According to a study conducted by Google and Nielsen in March 2013, an overwhelming 77 percent of mobile searches happen at home or at work – even if a PC is nearby. The research from Google and Nielsen also revealed that 45 percent of those mobile searches are conducted to help make a decision. And overall, 17 percent result in a purchase. Continue reading

Wearable Tech, Payments, Watches — Why Apple Bought Passif

Over the years Apple has bought a number of smaller companies whose expertise covers different areas in semiconductor manufacturing, including spending about $280 million on PA Semi–a fabless company which knew all about low power-consumption chip design. Now it’s bought another company with similar knowledge, the very small Passif Semi. Why?

Not very much is known about Passif Semiconductor Corp. It’s employees on LinkedIn label it as having “1-10” staff, and we know that in June 2008 it received $1.6 million in venture funding from Khosla Ventures…a VC firm which we know likes placing cash in early-stage companies that work in computing, silicon, mobile, and other similar sectors. We also know that Passif’s work is about “switch based receivers with a low power consumption and a small footprint,” which means that the company’s staff know all about making wireless chips and the kind of silicon that’s friendly to mobile devices because it doesn’t consume much power.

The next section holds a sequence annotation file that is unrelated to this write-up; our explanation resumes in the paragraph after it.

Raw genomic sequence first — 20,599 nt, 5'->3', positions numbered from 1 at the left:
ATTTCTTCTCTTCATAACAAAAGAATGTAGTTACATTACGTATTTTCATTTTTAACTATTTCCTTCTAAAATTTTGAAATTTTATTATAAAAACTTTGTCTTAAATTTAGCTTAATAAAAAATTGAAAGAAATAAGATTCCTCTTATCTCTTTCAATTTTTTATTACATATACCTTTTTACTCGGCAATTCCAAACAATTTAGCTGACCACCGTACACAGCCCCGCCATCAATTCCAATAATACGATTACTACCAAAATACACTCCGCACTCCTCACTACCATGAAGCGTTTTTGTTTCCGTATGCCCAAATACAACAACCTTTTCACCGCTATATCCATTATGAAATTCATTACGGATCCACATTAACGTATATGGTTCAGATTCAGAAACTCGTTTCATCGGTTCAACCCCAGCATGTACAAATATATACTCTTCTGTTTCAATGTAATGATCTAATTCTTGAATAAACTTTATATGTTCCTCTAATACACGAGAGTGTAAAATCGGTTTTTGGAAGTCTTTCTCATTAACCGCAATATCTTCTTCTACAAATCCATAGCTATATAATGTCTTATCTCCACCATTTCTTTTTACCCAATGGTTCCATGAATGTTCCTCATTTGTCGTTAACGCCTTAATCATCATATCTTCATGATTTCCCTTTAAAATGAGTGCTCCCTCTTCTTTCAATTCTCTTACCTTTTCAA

A quick search for the patents owned by the company, by which we may guess at the kind of IP Apple has bought, reveals not many results, but there are two that are particularly interesting. Continue reading

Credit Reports Now Show Your Credit Card Bill-Paying Habits

In a little-noticed change, your credit report has started revealing more about your credit card payment habits.

The big three credit bureaus are adding new payment data to the reports of some 160 million card-carrying adults. The data shows whether you rack up interest charges, giving card issuers another reason to chase you — or avoid you — as a customer.

“That sort of information would be considered pretty valuable from an issuer standpoint,” said Michael Masasi, senior analyst at Mercator Advisory Group.

In the past, your credit file displayed your monthly balance, your credit limit and whether you failed to make at least the minimum payment.